Home is where her heart is

Habitat vice-president has helped families find homes for more than two decades

Merle Kindred helps clean up at the Penticton Urban Agriculture site. She recently accepted the position of vice-president of Habitat for Humanity South Okanagan

Merle Kindred helps clean up at the Penticton Urban Agriculture site. She recently accepted the position of vice-president of Habitat for Humanity South Okanagan

Merle Kindred has been building houses for a long time, though she’s not in any of the construction trades.

The new vice-president of Habitat for Humanity South Okanagan has only been with the local group for three years, but has more than 20 years with Habitat, working in both the U.S. and in India with a similar organization.

“My late husband was an architect and we were involved in helping to start a new affiliate north of Detroit, Mich., that would have been in the early ‘90s,” said Kindred. “I also worked on a Jimmy Carter work project — that was an annual one-week, intensive blitz build of Habitat homes. I did that in 1994. That was Eagle Butte, South Dakota, where we were building 50 homes on a Lakota Indian reservation.”

Helping others get a home is a goal that is dear to Kindred, and not only because of her husband, who was an early developer of energy-efficient home designs. Living in the U.S., Canada, India and other places around the world, she said outfitting something and calling it home has always been very important to her.

“To be able to have a place of one’s own is very important,” she said. “We work with families. Our idea is to build homes, build hope. “To give people who have never had  a home of their own a chance to work on creating that home.”

Kindred also worked on another Jimmy Carter work project in 2006, building 100 dwellings in India, southeast of Mumbai. That work also led to her involvement with another non-government organization that does similar work to Habitat in India.

“I was back to see those houses a year ago and they are also holding up very well. People have customized them, they have added their own features. Maybe added a thatched lean-to, or decorated them, or painted them,” said Kindred, who now spends about half her year in India.

Kindred’s ideas about these aid organizations doesn’t stop with simply building houses, however. They also work to build community, she said, bringing together people from a variety of socioeconomic levels in a special way.

“The home is the artifact, the thing you end up with at the end of the day. One can give money and assist people who are in need, perhaps interact with them in a small fashion, but here we are working together, sweating, sawing boards, hammering nails,” she said. “We’re actually living together for a long period of time, coming together for hours every week. A variety of people are getting a chance to work together, to help a family.”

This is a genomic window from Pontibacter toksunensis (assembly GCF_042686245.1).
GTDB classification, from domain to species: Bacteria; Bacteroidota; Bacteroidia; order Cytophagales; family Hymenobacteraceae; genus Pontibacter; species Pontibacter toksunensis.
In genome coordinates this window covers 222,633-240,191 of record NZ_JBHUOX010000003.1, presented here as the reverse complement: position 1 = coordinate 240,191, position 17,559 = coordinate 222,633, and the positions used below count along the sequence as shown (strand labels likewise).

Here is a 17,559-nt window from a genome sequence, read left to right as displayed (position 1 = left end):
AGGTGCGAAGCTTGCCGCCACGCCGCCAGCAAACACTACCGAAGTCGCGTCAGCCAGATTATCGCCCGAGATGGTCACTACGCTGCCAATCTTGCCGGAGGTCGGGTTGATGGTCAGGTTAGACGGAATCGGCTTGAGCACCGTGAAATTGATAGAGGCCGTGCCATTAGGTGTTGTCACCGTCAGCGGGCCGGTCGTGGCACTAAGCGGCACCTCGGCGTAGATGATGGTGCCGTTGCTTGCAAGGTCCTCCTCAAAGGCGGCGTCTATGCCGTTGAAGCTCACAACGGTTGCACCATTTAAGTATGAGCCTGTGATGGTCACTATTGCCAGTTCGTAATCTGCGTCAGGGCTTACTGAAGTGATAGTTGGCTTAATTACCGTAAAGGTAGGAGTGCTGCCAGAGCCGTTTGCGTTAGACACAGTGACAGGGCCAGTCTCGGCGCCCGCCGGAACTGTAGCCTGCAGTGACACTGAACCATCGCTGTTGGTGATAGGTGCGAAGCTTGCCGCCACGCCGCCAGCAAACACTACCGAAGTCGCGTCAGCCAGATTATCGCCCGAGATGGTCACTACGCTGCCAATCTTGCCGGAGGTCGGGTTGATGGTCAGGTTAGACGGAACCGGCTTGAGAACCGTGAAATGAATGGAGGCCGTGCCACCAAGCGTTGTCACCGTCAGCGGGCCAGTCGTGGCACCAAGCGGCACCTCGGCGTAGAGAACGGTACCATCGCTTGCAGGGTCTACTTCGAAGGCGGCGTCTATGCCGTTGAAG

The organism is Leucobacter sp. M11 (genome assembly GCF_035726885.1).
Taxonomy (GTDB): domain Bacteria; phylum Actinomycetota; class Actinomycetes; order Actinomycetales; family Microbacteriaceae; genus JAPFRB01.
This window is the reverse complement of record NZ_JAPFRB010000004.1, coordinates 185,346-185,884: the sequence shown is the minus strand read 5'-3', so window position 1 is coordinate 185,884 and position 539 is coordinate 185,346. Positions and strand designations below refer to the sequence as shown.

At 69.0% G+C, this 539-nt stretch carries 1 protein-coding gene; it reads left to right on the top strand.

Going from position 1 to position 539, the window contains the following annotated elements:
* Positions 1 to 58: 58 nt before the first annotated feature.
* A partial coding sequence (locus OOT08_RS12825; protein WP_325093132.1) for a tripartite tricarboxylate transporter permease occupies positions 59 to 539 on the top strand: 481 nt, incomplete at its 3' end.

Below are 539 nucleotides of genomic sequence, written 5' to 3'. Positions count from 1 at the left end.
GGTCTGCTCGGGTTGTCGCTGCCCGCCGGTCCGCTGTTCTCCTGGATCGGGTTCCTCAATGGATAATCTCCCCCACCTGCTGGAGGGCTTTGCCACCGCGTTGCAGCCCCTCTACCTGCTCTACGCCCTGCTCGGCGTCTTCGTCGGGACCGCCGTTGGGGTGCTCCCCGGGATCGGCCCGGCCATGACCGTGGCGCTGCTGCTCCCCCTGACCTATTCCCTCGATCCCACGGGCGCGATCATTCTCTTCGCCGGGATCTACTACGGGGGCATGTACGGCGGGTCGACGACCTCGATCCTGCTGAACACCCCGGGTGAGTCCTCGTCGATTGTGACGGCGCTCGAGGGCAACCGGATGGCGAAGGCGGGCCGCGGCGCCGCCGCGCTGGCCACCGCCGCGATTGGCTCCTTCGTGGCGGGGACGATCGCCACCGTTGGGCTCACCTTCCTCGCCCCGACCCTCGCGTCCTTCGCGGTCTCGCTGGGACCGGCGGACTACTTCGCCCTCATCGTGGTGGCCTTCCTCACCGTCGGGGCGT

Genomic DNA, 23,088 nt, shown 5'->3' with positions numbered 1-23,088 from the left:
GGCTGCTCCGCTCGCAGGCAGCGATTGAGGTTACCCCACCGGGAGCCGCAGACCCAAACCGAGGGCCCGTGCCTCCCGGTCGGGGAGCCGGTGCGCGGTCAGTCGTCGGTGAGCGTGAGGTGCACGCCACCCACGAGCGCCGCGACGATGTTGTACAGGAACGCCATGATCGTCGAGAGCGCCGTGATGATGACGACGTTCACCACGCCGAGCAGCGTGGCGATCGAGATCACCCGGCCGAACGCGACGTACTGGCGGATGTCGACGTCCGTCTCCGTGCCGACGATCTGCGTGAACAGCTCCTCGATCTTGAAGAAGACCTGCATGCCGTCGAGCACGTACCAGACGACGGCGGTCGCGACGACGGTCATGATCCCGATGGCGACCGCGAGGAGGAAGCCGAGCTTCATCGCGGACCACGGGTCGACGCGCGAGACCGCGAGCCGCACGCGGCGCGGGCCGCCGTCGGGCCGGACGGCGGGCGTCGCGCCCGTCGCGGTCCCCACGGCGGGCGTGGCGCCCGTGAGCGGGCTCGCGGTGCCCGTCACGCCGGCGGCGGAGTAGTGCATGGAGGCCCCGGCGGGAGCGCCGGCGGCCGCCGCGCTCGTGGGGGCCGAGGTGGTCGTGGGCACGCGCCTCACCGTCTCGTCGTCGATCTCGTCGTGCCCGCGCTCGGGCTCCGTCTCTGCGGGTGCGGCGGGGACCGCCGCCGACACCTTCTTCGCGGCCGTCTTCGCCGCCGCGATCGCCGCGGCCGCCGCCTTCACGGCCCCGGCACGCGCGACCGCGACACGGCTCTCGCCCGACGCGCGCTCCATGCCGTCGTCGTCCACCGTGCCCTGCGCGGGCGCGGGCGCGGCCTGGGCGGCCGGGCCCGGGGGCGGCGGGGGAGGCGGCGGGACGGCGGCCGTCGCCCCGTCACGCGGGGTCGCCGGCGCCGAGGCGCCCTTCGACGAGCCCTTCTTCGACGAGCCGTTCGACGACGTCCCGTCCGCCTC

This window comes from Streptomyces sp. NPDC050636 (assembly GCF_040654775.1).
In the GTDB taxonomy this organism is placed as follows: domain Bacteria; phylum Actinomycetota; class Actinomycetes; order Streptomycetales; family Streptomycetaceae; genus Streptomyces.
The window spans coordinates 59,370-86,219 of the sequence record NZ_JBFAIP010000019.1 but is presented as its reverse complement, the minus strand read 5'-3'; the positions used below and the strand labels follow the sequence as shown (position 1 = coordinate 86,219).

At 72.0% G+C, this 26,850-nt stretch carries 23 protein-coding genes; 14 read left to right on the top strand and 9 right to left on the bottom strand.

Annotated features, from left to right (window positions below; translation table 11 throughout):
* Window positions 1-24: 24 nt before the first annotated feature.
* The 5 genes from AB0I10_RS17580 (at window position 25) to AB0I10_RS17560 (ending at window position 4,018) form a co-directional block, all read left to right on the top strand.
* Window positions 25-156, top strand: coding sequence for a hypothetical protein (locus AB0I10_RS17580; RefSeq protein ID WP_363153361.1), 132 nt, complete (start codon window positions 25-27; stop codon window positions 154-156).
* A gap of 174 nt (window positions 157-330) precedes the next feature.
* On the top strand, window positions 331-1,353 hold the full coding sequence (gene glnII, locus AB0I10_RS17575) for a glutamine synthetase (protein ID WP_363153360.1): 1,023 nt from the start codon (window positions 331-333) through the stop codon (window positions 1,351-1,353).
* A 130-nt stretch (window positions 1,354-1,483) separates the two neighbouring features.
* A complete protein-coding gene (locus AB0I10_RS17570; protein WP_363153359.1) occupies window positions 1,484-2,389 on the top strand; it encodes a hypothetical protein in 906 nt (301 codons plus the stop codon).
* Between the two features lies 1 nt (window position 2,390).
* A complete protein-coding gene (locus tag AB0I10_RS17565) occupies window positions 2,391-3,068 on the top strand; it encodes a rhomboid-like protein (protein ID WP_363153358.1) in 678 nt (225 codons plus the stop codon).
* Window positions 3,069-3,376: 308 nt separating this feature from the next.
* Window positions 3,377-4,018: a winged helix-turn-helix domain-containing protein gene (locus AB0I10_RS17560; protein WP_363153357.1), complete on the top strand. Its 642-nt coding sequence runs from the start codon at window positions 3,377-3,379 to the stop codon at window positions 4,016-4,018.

The local chapter of Habitat is currently working on their third house, planning to build an extremely energy efficient house designed by Cal Meiklejohn. That also has Kindred excited, as it both touches on the work she did with her late husband and her own specialities.

“My doctoral work deals with issues of communication,” said Kindred, who, along with her architect husband, was an early advocate of reshaping perceptions about the built environment. “We didn’t think it was the technology that was really at issue, it was a communications issue.

“How do you get people to perceive that we need to use energy and create built environments in a different way? How do we get them to understand it, to become aware of it? And then how do we move them to take action?”

Kindred even made a case in the early ‘90s, that Habitat should be working at energy-efficient buildings that would help lower ongoing utility costs for the new homeowners.

“Essentially doing green builds, that wasn’t a term we used much in the early ‘90s,” said Kindred, adding that she brought the idea up during an hour-long interview with Habitat founder Milliard Fuller, back in 1994.

“ I don’t know if that made any impact on Habitat, but I do know that about 10 years later they rolled out a new newsletter and they contacted me and asked me to write the lead article on building in cold climate conditions,” said Kindred. It doesn’t make any sense, she continued to put people into homes that are going to be energy hogs.

“Energy costs are not going to be going down. It’s really important that these folks with low incomes are given not just the opportunity to have a home, but also a home with low energy costs, so they can afford to stay in their home, and have money to do other things for their family,” she said.

Money is also an issue for Habitat South Okanagan. Monday, Penticton council unanimously passed the last variance needed for building to get started on the Huth Avenue property, and Kindred said they are “pressing the accelerator on fundraising” for their latest project, hoping to get it underway and to lockup stage before the fall.

“We have to do major fundraising for this house. We’re also applying for grants, but that takes some time for those to come through the system,” she said. They already have a fundraiser planned with a musician who tours in support of Habitat.

“We’re inviting folks to come and they can buy a dessert and drink and enjoy our visiting troubadour, Thomas Radcliffe. He travels North America and his mission is to do fundraising concerts for Habitat chapters,” said Kindred. “He was here last year, but we only had a week’s notice. We didn’t have time to get the word out, but nevertheless it was a delightful concert.”

The concert will take place at the Frog City Cafe in Kaleden’s Linden Gardens from 6:30 to 9 p.m. on Sept. 19. More information about Habitat’s project, fundraising efforts and how you can volunteer or donate is available at habitatsouthokanagan.ca.